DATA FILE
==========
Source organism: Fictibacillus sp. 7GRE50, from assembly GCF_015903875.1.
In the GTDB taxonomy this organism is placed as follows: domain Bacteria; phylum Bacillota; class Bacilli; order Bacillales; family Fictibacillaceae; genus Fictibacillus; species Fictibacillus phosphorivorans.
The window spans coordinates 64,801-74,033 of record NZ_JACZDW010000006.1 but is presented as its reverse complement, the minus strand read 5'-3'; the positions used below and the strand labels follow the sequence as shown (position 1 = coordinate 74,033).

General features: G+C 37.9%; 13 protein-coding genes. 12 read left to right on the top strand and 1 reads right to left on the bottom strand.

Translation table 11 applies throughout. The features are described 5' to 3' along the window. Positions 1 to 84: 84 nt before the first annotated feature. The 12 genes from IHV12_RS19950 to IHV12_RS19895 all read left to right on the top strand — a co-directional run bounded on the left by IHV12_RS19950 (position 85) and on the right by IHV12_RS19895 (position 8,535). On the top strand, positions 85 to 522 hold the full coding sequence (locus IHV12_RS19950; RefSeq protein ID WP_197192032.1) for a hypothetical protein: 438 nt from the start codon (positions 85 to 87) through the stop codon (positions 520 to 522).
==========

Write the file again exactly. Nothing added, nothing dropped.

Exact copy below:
Source organism: Fictibacillus sp. 7GRE50, from assembly GCF_015903875.1.
In the GTDB taxonomy this organism is placed as follows: domain Bacteria; phylum Bacillota; class Bacilli; order Bacillales; family Fictibacillaceae; genus Fictibacillus; species Fictibacillus phosphorivorans.
The window spans coordinates 64,801-74,033 of record NZ_JACZDW010000006.1 but is presented as its reverse complement, the minus strand read 5'-3'; the positions used below and the strand labels follow the sequence as shown (position 1 = coordinate 74,033).

General features: G+C 37.9%; 13 protein-coding genes. 12 read left to right on the top strand and 1 reads right to left on the bottom strand.

Translation table 11 applies throughout. The features are described 5' to 3' along the window. Positions 1 to 84: 84 nt before the first annotated feature. The 12 genes from IHV12_RS19950 to IHV12_RS19895 all read left to right on the top strand — a co-directional run bounded on the left by IHV12_RS19950 (position 85) and on the right by IHV12_RS19895 (position 8,535). On the top strand, positions 85 to 522 hold the full coding sequence (locus IHV12_RS19950; RefSeq protein ID WP_197192032.1) for a hypothetical protein: 438 nt from the start codon (positions 85 to 87) through the stop codon (positions 520 to 522).